Agriculture sector big loser in budget
Agriculture is one of the losers in the fiscal expenditure estimates released by the finance minister Njeru Githae on Thursday, despite the fact that sector contributes 24 percent of Gross Domestic product.
Tax experts have raised concerns that the envisaged economic growth will continue falling short of expectations until the sector is well funded “There was no mention of extension services, debts waivers for farmers were too little for a real impact and nothing much on value addition, which leaves the sector with its recurrent financial challenges,” said Kuria Muchiru, Country Senior Partner at PwC Kenya.
Agriculture was allocated Sh53.5 billion accounting for less than 2 per cent of the budget, contrary to Maputo agreement which commits African countries to allocate at least 10 per cent of their budgets to agriculture to feed the continent. Kenya is a signatory of the agreement.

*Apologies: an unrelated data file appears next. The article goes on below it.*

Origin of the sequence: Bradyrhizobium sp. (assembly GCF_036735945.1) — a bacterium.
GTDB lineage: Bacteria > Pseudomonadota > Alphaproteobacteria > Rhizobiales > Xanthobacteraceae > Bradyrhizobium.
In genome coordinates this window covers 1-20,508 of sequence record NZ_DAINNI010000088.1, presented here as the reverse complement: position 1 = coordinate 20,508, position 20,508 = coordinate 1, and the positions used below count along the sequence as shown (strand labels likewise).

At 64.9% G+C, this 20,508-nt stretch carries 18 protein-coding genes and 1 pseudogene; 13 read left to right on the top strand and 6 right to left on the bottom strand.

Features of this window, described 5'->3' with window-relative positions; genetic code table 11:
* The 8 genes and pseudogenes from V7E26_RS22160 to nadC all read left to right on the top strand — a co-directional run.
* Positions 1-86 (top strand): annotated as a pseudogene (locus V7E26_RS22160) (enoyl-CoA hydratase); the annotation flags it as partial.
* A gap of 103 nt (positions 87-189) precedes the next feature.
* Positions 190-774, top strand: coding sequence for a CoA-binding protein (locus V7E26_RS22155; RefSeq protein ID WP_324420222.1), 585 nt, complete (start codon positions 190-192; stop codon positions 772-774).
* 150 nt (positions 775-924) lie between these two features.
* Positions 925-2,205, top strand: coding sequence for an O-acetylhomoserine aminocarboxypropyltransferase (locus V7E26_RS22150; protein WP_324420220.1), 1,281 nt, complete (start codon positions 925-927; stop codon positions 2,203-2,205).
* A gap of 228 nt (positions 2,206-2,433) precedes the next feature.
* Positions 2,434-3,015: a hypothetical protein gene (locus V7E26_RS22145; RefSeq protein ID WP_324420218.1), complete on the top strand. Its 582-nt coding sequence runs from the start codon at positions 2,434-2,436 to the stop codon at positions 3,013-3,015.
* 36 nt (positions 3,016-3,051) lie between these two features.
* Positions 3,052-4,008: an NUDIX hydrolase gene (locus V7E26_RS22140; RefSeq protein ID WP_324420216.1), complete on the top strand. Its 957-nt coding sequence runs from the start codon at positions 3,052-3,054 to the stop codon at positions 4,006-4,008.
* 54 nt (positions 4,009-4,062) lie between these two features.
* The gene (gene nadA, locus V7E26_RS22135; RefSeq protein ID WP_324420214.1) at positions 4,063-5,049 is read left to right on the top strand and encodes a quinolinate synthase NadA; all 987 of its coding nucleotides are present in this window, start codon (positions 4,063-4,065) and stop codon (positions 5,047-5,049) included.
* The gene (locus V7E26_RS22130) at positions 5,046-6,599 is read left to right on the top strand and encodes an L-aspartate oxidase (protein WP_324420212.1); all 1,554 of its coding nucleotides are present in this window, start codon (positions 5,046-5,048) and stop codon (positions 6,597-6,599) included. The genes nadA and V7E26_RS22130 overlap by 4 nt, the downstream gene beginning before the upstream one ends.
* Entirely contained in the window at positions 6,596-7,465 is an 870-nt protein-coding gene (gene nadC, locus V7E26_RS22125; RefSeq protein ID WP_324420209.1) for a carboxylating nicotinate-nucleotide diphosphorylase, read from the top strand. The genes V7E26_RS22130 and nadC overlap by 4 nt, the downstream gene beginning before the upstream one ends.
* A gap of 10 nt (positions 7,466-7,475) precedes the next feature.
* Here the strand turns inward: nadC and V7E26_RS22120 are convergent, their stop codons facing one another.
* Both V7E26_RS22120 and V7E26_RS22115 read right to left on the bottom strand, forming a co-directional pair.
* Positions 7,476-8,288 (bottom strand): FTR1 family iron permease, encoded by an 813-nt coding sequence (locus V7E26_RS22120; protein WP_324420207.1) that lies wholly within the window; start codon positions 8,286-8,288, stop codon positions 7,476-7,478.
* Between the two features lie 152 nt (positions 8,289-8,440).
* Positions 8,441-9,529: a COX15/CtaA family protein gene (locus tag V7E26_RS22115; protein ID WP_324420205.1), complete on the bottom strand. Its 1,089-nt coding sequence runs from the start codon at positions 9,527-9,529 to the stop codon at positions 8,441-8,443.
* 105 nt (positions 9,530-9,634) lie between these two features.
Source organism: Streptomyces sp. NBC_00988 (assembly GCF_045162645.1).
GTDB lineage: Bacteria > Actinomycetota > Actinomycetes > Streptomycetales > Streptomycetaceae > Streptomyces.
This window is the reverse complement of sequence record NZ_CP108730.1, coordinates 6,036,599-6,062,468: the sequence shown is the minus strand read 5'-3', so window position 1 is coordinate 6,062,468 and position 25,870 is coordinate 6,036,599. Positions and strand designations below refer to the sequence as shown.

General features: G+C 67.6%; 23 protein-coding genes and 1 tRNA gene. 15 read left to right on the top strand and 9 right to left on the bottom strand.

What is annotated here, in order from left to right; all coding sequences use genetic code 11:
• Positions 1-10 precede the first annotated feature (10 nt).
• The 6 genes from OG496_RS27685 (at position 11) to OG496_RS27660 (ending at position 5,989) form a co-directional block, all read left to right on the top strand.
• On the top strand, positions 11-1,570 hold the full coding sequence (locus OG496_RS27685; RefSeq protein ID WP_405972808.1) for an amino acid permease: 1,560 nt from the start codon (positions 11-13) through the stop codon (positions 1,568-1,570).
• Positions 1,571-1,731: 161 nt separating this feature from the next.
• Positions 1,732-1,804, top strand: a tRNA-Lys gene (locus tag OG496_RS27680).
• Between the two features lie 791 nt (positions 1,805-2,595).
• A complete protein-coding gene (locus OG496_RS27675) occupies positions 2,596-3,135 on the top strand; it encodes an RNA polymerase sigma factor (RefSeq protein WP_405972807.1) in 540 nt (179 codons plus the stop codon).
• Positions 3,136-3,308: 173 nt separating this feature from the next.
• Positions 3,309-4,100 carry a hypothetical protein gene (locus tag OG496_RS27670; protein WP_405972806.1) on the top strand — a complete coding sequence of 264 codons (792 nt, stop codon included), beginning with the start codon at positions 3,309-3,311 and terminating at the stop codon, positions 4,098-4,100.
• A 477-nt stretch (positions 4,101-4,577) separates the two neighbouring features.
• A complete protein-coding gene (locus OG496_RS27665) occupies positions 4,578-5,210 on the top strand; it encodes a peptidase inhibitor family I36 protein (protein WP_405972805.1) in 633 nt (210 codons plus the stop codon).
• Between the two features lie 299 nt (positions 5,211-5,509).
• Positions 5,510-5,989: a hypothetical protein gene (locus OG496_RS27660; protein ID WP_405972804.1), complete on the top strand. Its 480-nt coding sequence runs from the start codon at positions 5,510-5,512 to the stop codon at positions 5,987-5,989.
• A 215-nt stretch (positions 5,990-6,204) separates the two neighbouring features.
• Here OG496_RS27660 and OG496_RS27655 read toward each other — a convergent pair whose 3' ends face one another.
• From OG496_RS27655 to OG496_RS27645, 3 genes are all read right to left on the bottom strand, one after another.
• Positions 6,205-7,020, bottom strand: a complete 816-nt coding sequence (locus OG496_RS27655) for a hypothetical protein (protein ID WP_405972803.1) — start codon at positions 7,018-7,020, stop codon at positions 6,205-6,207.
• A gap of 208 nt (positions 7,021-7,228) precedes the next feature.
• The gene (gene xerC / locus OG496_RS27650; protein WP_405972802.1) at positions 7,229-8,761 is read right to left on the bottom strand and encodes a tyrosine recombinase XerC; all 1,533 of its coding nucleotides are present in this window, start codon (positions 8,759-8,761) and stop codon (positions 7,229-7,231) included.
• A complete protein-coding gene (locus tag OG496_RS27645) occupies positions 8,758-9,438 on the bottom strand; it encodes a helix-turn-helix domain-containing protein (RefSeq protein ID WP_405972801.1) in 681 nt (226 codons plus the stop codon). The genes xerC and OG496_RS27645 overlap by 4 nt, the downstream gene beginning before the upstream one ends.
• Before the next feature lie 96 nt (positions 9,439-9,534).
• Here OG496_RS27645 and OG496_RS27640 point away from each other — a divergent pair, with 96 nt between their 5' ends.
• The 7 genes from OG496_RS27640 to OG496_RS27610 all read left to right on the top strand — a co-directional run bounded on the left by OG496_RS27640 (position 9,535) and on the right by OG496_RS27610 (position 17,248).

Ernst & Young Kenya chairman Gitahi Gachahi said the Sh8 billion for irrigation, Sh2 billion for famine relief and 5 billion for contingency measures are good attempts but misplaced it terms of priority and sustainability.
“If part of this money was utilised for building reservoirs and sustainable food production, these costs would not recur every year,” said Gachahi He said the potential of agricultural production remains unexploited due to lukewarm support from the state leading to acute food insecurity, seasonal inflation volatility arising from food costs, and stagnation in employment in the sector.
“Many of the Budget’s priorities resonate with what the private sector expects to see,” said Alphan Njeru, a partner with PwC Kenya and a public sector expert. “But we must ask why close to 60% of the 2011/2012 development expenditure was not spent. Now we have the constitutional authority to demand quarterly updates on the progress of implementation of projects outlined in the budget, to ensure resources are utilised for the intended purposes and on time," said Njeru.